How do pet dental friendly diets work and which ones are available?  History proves that improved nutrition is a major reason pets live longer and lead healthier lives. From a nutritional standpoint with pet foods, it is a wise decision to purchase the best food you can afford.  Dry foods are considered a little better than canned foods because they have some abrasive activity which helps remove plaque from the crowns of the teeth.  Soft foods will generally result in greater plaque accumulation than hard diets. Hard diets are less likely than canned foods to become packed between teeth and in the gingival crevices.  However, even on the harder diets, plaque and calculus does accumulate and periodontal disease is evident. Several commercial foods have received the respected VOHC seal of approval for demonstrating product effectiveness and safety. Dental diets can effectively reduce some plaque and calculus accumulation, but do not eliminate it. Hill’s prescription diet Canine and Feline t/d® and Science Diet Oral Care® are both balanced nutritionally and have a good “mesh type” effect.  Dietary fibers are arranged more parallel than many of the dry foods, and the kibble is larger, forcing the teeth to penetrate the kibble rather than shattering it, thus providing additional abrasive action to help keep the teeth cleaner above the gum line.  Eukanuba Dental Defense Diet, Friskies Dental Diet and Royal Canin Diets contain a chemical coating (polyphosphates) on their kibble. This chemical is activated in the mouth and safely delays calculus (tarter) build-up.  It is important to understand that dental diets have limited effectiveness and do not replace the need for tooth brushing and professional cleanings. This is especially important to appreciate for those pets that already have PD.

Pet Drinking Water Additives: There is relatively little scientific research to support the claims made by many manufacturers of water additives and oral sprays for adequate plaque control.  Where the desire is to make “evidence based” recommendations, the evidence for support of these products is low.  There are serious health risks associated with some of these products that are actually available over the counter.  Some of the sweeteners (Xylitol) used are known toxins for animals. It is recommended that additives only be used with your veterinarians’ direction. Oral bacteria produce gases which account for the halitosis (bad breath) associated with gum disease.  Various products are designed to reduce this oral odor, however, they may be doing nothing towards actually eliminating the bacteria (cause of the problem). Healthy Mouth® Anti-plaque Water Additive is the only VOHC approved water additive.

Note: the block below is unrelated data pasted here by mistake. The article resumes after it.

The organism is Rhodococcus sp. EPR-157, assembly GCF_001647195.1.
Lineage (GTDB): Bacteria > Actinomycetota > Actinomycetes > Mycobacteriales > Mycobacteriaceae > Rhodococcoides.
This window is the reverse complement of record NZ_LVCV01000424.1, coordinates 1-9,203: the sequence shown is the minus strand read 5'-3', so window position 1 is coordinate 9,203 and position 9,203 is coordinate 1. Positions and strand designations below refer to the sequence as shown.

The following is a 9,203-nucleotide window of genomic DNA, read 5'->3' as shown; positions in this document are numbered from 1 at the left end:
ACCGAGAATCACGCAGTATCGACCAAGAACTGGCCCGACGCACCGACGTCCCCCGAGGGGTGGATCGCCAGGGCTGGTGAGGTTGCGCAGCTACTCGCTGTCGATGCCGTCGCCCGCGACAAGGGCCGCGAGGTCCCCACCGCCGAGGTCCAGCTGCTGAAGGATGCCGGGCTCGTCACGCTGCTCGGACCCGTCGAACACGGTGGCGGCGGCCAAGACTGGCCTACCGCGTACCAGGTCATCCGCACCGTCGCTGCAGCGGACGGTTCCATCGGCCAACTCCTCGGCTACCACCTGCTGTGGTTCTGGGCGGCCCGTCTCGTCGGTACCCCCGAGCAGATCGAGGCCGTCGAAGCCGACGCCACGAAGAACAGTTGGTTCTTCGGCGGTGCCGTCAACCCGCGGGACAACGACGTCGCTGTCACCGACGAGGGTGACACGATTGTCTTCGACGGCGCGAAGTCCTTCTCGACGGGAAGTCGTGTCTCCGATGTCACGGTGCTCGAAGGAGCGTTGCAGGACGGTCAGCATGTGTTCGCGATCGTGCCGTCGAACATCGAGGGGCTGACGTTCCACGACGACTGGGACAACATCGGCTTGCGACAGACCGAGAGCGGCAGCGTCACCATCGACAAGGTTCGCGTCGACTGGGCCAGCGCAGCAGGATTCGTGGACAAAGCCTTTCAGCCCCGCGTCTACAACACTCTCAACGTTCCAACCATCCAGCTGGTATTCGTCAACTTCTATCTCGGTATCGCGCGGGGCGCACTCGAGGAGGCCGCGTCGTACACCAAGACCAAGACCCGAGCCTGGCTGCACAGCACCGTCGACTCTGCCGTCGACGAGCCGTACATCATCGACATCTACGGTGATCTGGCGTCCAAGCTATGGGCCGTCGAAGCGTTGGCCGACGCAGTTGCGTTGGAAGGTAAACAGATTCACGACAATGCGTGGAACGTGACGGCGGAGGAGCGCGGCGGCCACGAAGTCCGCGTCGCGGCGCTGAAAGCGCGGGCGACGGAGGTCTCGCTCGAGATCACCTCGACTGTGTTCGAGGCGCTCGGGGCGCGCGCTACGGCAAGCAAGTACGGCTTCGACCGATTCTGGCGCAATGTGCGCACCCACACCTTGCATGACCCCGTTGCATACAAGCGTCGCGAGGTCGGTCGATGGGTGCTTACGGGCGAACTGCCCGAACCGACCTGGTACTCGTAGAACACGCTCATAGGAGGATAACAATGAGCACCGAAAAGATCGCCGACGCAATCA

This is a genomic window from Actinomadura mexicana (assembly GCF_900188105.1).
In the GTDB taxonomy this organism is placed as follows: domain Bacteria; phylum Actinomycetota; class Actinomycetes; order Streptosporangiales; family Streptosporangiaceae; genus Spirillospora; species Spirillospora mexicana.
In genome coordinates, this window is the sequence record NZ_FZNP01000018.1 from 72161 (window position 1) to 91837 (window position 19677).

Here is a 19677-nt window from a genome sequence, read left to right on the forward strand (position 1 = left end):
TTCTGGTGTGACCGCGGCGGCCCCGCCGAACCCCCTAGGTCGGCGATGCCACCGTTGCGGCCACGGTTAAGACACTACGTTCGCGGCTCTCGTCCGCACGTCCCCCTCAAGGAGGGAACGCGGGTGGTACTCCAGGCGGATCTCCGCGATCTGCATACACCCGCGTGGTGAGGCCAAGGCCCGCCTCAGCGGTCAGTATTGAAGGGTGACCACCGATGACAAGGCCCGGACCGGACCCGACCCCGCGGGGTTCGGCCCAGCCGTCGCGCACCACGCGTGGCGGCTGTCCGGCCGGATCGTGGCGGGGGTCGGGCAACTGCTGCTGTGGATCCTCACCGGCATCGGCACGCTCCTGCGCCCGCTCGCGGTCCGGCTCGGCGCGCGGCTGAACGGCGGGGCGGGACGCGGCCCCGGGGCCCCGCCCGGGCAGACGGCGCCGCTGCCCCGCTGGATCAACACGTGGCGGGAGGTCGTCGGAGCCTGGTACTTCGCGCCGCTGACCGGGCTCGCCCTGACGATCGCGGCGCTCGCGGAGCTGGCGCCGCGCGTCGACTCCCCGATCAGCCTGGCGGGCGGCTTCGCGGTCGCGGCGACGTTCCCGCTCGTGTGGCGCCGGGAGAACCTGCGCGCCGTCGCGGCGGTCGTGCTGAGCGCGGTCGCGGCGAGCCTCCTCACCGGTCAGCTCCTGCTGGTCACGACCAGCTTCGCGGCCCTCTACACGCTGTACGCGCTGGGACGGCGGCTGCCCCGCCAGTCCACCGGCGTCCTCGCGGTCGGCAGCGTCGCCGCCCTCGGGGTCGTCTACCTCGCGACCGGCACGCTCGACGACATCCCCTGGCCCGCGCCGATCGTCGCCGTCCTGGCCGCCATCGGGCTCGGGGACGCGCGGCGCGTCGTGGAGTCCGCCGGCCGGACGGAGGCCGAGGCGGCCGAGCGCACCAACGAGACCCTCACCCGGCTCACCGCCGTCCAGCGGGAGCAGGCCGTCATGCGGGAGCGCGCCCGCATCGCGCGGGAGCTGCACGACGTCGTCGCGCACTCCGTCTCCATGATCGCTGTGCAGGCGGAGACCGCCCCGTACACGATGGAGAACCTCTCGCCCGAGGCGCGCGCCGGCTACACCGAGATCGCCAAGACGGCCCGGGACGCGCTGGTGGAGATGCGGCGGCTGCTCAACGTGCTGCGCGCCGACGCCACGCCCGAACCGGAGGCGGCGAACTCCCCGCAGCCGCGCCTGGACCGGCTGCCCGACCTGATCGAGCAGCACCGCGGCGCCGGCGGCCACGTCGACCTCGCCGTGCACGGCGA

Oral Antiseptic Products: These are chemical plaque control products.  The only ones in this category worth mentioning are those containing 0.12% Chlorhexidine gluconate (CHX). CHX products are excellent for patients with established periodontal disease. CHX is the gold standard oral antiseptic and there is nothing close to comparing with it. CHX products are generally prescription products that should only be used under the direction of a veterinarian.  Antiseptic solutions are designed for twice a day usage and the gold standard ingredient is 0.12% Chlorhexidine gluconate. The rinse is applied by squirting a small amount inside the cheek on either side of the mouth. CHX is inactivated by organic matter.  Although CHX can stain the teeth, the staining is usually of the plaque and calculus, and is removable.  This is the most effective antibacterial (also antiviral) agent that can be utilized in the mouth and it works by binding to the teeth and other oral tissues. It is slowly released into the oral cavity over a 12 hour period.  Chlorhexidine rinses are also good for cats, however, some tolerate the flavor & others do not.

For the best results, use the chemical plaque control (CHX rinsing) to augment the effect of mechanical plaque removal (toothbrushing).

Several products contain zinc ascorbate. This has antiseptic properties, but also benefits gingival health by promoting collagen formation and epithelialization of ulcerated tissues.  Maxiguard™ oral formula (Addison Biological Laboratory) is an example of this type of product. It can also beneficial after oral surgery for its antimicrobial and healing promoting effects.